I have frequently witnessed wealthy donors ask what others might do differently to make the world a better place—how, for example, can we get poor mothers to cook healthier food for their kids or speak and read more to their babies? But rarely have I witnessed them consider what role they might play beyond their pocketbooks—how, for example, might rich parents be perpetuating inequality by paying high end SAT tutors for their teenagers?
…To be clear, I’m not calling for wealthy people to engage in self-flagellation. I’m calling for self-examination and potentially inconvenient behavior change, rooted not in guilt, but in a hunger for a better world. We need the kind of transparency that feels possible only when you care more about having an impact than you do about protecting your own reputation; when you care enough to be transformed by your work. We need radical humility and courageous, cross-class conversation. That would be a cultural shift worth investing in for all of us.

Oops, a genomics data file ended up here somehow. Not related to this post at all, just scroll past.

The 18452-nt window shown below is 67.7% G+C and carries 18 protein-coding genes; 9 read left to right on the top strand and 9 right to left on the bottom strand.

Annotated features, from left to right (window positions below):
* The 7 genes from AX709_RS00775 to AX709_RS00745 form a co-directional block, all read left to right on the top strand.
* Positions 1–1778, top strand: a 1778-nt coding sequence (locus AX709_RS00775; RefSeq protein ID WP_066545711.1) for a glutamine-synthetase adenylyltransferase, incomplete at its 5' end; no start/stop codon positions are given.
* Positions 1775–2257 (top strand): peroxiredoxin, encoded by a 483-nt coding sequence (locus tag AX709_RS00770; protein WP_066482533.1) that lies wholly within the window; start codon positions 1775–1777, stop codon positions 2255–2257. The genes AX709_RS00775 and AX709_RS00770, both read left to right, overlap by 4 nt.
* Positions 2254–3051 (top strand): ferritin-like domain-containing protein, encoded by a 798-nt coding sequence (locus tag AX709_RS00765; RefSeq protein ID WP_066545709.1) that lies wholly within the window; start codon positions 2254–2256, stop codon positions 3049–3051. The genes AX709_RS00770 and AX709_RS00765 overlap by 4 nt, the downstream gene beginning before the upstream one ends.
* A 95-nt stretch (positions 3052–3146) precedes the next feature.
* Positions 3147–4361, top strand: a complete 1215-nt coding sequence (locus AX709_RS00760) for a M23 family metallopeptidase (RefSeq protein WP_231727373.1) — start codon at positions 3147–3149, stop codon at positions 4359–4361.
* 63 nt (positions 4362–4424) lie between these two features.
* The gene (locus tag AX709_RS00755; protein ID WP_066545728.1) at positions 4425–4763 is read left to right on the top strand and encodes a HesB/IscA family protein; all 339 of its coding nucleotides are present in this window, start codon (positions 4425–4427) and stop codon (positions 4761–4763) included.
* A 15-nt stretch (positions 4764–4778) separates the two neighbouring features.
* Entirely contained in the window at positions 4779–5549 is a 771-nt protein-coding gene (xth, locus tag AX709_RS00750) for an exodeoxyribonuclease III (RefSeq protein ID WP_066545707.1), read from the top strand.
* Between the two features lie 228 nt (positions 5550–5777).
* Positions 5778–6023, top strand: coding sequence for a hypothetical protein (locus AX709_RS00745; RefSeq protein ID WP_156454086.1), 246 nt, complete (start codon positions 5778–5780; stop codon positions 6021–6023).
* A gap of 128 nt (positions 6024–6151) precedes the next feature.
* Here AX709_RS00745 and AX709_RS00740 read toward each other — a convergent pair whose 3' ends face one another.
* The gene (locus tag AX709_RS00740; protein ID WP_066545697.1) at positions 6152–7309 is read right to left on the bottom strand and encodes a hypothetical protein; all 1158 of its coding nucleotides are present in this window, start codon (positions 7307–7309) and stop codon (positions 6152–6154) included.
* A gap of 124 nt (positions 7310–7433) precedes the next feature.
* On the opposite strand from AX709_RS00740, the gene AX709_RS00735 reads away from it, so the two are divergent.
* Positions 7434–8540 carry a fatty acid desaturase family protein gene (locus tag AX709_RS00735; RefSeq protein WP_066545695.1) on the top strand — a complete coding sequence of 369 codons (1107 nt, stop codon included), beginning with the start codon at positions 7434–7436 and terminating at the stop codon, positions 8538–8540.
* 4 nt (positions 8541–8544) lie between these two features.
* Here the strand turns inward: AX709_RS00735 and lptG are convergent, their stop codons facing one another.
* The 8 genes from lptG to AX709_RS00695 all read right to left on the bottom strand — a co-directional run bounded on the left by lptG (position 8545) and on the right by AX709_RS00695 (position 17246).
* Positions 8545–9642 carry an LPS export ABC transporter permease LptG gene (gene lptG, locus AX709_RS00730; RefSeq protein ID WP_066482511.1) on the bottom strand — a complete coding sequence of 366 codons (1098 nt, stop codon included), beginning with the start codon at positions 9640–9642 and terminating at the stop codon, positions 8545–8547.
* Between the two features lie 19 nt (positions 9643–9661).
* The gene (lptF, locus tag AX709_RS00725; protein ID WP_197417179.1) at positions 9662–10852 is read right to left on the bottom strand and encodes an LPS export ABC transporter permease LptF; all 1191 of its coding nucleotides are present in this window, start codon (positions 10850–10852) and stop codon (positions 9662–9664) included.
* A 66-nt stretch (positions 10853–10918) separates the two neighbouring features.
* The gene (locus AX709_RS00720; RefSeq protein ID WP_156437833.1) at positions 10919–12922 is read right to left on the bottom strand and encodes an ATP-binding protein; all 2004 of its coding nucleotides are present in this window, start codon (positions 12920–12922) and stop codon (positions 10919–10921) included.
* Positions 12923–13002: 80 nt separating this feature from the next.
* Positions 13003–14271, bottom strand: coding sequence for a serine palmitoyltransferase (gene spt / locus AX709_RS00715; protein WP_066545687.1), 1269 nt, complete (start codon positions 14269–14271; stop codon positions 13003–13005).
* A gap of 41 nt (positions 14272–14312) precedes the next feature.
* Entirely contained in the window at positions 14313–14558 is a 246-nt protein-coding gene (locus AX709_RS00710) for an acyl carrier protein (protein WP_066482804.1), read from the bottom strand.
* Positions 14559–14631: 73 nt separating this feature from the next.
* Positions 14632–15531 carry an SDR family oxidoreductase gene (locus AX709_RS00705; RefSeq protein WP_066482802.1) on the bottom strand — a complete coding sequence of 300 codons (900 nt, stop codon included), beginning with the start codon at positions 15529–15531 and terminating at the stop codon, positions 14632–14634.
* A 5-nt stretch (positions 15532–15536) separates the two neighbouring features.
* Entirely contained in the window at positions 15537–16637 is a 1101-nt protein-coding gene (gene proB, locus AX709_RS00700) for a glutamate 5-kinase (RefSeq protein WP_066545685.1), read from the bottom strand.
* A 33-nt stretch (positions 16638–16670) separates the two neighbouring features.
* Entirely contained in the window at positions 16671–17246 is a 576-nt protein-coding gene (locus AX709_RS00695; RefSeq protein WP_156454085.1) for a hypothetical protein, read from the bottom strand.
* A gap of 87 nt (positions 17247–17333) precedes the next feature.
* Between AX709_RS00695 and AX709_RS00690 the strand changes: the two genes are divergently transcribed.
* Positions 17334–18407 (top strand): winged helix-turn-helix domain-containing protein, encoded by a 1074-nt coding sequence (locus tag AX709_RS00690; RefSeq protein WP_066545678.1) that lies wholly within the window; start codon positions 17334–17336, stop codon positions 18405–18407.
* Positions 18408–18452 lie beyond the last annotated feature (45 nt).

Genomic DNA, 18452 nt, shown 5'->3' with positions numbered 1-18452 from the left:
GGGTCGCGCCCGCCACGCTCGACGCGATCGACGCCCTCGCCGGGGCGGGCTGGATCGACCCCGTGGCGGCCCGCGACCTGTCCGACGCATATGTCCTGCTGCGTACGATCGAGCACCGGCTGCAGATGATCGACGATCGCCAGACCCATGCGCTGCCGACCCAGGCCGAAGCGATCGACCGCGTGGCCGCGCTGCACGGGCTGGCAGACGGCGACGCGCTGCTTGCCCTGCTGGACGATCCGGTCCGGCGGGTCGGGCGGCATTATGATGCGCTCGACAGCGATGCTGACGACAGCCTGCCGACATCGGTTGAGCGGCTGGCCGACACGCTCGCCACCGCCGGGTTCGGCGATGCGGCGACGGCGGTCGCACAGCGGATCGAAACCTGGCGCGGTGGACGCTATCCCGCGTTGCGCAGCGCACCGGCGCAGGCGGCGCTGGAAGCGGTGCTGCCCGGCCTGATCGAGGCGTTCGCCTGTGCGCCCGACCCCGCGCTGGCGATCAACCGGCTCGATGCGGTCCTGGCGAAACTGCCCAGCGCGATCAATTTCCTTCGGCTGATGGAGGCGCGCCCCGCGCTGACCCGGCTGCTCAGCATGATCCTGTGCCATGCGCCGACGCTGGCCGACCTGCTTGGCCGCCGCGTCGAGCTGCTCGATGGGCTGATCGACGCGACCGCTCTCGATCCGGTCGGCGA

-Courtney E. Martin, “The Tricky Business of Cultural Change,” 10/02/2012